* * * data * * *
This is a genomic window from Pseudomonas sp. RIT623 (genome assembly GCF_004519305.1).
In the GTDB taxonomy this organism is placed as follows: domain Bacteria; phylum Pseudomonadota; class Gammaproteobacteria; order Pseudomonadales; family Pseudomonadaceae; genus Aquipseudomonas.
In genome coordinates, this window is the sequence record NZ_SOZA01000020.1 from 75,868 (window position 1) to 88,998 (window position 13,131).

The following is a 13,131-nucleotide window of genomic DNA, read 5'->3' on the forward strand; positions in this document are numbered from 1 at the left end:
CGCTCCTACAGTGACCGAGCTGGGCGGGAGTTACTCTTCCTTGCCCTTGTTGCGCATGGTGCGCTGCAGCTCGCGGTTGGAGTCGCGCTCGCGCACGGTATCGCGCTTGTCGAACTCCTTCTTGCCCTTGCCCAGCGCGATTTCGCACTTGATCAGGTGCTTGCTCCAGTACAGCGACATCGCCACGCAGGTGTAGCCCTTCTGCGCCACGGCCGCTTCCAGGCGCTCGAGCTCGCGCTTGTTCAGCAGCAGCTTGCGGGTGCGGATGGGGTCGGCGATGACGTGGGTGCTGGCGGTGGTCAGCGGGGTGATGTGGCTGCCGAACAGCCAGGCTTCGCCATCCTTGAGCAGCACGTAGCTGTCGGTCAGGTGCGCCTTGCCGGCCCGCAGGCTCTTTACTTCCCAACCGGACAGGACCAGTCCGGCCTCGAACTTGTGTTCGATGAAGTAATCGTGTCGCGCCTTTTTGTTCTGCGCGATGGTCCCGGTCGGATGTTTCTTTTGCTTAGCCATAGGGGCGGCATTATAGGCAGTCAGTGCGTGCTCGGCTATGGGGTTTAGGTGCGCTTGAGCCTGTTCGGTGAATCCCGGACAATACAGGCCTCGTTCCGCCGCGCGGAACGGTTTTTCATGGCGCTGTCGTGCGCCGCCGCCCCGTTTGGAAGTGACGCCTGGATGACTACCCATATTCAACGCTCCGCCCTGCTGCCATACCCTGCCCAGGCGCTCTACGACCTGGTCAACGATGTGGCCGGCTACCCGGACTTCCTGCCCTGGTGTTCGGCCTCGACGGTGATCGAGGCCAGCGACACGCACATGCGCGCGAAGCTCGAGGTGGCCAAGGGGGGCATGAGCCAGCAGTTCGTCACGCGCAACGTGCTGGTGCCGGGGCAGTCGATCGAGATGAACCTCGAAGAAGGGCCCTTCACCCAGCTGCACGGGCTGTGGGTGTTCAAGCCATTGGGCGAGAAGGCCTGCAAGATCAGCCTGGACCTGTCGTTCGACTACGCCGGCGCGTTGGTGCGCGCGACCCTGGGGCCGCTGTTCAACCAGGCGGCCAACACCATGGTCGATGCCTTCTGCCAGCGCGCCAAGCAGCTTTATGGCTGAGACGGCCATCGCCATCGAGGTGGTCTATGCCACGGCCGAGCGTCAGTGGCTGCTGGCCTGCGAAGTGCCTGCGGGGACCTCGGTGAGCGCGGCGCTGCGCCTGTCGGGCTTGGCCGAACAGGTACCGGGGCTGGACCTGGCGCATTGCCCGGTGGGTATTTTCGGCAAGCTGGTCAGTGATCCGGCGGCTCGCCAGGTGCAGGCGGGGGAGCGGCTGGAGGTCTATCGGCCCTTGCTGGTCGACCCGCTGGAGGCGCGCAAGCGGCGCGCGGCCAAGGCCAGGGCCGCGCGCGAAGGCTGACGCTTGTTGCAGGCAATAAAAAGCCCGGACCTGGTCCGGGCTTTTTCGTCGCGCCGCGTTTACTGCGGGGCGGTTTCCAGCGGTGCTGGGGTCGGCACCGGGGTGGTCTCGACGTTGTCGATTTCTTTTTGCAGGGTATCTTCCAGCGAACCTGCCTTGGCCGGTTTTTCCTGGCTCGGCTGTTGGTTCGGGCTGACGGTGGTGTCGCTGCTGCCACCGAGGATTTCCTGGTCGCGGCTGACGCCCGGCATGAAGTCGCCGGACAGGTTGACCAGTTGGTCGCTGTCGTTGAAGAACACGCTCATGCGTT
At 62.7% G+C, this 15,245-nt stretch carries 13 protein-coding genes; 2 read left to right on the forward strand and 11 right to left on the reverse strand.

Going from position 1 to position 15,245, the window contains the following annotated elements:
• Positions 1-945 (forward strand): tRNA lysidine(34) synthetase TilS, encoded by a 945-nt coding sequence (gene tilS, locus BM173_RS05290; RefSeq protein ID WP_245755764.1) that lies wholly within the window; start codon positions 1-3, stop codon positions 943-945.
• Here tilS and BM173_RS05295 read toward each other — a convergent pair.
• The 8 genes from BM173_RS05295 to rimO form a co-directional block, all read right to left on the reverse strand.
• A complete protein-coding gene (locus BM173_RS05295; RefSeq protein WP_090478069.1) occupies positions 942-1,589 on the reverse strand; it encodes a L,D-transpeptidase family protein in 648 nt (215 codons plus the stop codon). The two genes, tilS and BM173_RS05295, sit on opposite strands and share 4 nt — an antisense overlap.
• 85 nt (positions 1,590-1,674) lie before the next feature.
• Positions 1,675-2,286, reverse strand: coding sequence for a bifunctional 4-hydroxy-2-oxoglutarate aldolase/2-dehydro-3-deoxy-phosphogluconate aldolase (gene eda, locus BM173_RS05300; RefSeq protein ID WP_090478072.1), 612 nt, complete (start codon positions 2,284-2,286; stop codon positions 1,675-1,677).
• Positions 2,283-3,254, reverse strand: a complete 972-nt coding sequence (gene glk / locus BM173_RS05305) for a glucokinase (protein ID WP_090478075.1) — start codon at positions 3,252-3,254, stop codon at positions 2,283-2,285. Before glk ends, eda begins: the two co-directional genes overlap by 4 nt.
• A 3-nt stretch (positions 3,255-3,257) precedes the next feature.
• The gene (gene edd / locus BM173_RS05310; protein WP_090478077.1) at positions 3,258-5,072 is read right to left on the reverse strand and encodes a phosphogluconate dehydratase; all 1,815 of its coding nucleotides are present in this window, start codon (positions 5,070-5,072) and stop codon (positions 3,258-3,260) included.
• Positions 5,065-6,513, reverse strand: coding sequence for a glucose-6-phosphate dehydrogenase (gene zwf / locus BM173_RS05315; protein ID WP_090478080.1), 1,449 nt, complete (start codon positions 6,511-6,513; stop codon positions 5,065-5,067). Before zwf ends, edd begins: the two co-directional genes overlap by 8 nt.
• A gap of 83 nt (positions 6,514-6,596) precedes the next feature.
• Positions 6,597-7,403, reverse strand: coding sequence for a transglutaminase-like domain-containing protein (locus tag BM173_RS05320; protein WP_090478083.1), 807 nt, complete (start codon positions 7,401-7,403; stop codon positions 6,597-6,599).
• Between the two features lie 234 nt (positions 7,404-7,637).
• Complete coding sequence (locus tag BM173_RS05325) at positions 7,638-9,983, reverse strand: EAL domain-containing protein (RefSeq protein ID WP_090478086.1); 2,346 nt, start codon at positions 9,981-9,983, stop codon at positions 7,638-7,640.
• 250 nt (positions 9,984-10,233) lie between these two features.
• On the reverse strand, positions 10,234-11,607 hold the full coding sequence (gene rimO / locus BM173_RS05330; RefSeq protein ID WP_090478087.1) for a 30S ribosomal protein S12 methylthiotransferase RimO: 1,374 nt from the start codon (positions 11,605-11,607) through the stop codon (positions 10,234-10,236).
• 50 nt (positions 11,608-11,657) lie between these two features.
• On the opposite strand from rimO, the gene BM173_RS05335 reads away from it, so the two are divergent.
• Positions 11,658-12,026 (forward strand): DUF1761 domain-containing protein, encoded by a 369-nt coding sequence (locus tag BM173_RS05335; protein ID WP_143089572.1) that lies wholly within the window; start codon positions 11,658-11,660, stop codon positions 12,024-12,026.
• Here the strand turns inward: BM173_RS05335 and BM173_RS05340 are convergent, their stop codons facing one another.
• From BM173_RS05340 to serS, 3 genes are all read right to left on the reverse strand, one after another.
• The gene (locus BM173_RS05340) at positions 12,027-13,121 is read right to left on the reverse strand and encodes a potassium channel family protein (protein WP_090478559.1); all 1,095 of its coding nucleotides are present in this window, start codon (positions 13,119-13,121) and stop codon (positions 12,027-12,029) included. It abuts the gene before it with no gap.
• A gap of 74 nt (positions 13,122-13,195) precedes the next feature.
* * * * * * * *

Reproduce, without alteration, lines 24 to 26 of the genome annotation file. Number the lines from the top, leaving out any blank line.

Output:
• 50 nt (positions 11,608-11,657) lie between these two features.
• On the opposite strand from rimO, the gene BM173_RS05335 reads away from it, so the two are divergent.
• Positions 11,658-12,026 (forward strand): DUF1761 domain-containing protein, encoded by a 369-nt coding sequence (locus tag BM173_RS05335; protein ID WP_143089572.1) that lies wholly within the window; start codon positions 11,658-11,660, stop codon positions 12,024-12,026.